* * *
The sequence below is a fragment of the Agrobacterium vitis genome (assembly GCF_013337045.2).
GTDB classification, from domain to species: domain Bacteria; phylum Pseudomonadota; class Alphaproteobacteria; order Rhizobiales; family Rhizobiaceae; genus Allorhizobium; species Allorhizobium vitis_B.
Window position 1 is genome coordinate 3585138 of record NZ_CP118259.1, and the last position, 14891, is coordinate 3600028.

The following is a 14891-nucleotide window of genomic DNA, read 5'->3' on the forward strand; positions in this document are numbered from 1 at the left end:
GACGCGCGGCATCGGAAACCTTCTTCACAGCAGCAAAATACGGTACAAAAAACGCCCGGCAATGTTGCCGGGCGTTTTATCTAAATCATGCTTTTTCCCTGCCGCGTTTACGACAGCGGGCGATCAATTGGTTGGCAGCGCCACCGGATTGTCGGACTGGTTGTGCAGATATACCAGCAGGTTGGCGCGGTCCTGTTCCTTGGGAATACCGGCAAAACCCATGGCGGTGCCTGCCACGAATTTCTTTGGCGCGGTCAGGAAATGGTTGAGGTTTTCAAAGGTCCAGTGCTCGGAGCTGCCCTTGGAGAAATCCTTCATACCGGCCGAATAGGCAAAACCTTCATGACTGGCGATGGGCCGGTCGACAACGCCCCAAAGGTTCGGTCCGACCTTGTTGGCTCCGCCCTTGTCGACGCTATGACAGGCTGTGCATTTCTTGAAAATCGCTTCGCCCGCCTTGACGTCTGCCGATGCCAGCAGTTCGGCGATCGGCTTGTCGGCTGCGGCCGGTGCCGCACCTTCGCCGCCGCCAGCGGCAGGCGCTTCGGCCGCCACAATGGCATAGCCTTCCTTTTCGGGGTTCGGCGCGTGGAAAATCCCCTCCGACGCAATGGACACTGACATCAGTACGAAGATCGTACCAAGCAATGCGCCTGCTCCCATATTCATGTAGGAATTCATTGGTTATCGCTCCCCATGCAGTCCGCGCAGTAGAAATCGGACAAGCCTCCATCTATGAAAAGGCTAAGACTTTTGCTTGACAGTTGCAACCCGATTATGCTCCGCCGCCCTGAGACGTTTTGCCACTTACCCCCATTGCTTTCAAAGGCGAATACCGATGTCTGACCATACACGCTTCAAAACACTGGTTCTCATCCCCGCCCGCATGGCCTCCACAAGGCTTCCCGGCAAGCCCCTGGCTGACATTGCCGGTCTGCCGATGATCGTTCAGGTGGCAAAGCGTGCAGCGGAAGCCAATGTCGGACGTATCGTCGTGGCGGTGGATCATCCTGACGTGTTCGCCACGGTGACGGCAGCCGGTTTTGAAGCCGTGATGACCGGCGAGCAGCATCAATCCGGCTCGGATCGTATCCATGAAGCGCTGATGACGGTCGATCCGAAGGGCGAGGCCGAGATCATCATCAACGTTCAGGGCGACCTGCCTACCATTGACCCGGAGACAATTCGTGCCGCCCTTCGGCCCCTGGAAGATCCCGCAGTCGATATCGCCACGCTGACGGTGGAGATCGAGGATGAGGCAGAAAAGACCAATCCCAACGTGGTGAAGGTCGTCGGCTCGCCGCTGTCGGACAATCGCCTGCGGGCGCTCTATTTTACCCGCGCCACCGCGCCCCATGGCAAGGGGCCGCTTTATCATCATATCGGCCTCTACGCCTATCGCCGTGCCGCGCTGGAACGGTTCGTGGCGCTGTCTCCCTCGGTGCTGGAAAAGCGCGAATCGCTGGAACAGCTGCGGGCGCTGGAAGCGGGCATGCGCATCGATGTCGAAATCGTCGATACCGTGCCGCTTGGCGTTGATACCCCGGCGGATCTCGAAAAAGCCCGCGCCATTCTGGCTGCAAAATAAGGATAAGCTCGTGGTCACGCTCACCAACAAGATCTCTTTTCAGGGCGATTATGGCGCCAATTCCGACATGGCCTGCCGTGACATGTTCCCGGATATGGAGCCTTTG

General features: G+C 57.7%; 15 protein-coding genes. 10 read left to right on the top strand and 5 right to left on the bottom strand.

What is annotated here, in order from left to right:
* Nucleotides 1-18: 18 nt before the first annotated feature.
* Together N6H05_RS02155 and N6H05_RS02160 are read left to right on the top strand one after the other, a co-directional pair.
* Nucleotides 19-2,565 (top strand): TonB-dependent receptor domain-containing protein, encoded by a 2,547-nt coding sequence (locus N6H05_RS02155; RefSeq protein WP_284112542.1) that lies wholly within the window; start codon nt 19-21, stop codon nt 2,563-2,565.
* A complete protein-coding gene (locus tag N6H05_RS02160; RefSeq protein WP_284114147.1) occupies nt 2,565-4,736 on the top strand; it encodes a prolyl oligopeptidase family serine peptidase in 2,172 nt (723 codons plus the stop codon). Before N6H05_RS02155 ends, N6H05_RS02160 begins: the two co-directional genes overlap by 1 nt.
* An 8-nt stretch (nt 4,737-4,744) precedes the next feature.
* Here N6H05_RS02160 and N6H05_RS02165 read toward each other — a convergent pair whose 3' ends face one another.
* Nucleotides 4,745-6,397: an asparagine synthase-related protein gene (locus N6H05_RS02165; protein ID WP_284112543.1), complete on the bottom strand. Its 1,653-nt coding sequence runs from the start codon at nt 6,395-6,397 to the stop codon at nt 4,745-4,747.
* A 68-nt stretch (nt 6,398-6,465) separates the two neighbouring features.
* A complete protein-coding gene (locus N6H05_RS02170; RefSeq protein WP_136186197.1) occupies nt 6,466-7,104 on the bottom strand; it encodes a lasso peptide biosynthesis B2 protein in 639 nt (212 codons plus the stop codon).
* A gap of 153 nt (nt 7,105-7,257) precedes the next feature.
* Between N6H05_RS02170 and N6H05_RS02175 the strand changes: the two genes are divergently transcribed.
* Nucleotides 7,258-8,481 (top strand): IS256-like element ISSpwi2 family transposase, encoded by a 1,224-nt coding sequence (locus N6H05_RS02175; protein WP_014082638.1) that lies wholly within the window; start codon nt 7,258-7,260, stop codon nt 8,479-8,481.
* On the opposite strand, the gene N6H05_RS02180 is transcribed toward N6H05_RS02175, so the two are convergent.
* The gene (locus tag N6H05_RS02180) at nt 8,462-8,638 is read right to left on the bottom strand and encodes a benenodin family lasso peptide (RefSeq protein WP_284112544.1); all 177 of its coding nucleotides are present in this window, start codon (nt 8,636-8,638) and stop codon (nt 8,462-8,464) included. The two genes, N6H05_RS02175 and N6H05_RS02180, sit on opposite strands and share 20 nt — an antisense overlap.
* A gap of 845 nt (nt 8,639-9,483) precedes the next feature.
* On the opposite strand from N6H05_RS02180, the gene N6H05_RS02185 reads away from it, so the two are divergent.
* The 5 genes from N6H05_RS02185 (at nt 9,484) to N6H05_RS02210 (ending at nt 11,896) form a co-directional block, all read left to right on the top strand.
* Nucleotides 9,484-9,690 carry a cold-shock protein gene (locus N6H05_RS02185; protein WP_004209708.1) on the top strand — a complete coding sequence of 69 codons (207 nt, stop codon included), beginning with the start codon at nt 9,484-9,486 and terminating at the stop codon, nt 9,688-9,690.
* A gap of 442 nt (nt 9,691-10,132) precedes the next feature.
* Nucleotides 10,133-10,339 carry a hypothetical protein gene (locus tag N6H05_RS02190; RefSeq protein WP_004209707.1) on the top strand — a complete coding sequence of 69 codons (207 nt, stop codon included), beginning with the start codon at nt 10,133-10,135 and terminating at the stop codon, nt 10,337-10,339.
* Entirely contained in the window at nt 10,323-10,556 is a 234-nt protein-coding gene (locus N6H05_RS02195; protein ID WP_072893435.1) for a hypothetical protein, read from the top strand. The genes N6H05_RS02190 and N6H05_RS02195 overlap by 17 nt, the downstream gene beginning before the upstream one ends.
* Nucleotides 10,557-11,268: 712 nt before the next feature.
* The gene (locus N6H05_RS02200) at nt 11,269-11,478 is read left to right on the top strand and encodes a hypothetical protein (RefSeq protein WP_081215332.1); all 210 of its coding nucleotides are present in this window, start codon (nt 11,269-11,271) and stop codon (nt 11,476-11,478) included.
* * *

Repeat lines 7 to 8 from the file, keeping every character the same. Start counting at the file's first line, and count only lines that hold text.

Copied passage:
What is annotated here, in order from left to right:
* Nucleotides 1-18: 18 nt before the first annotated feature.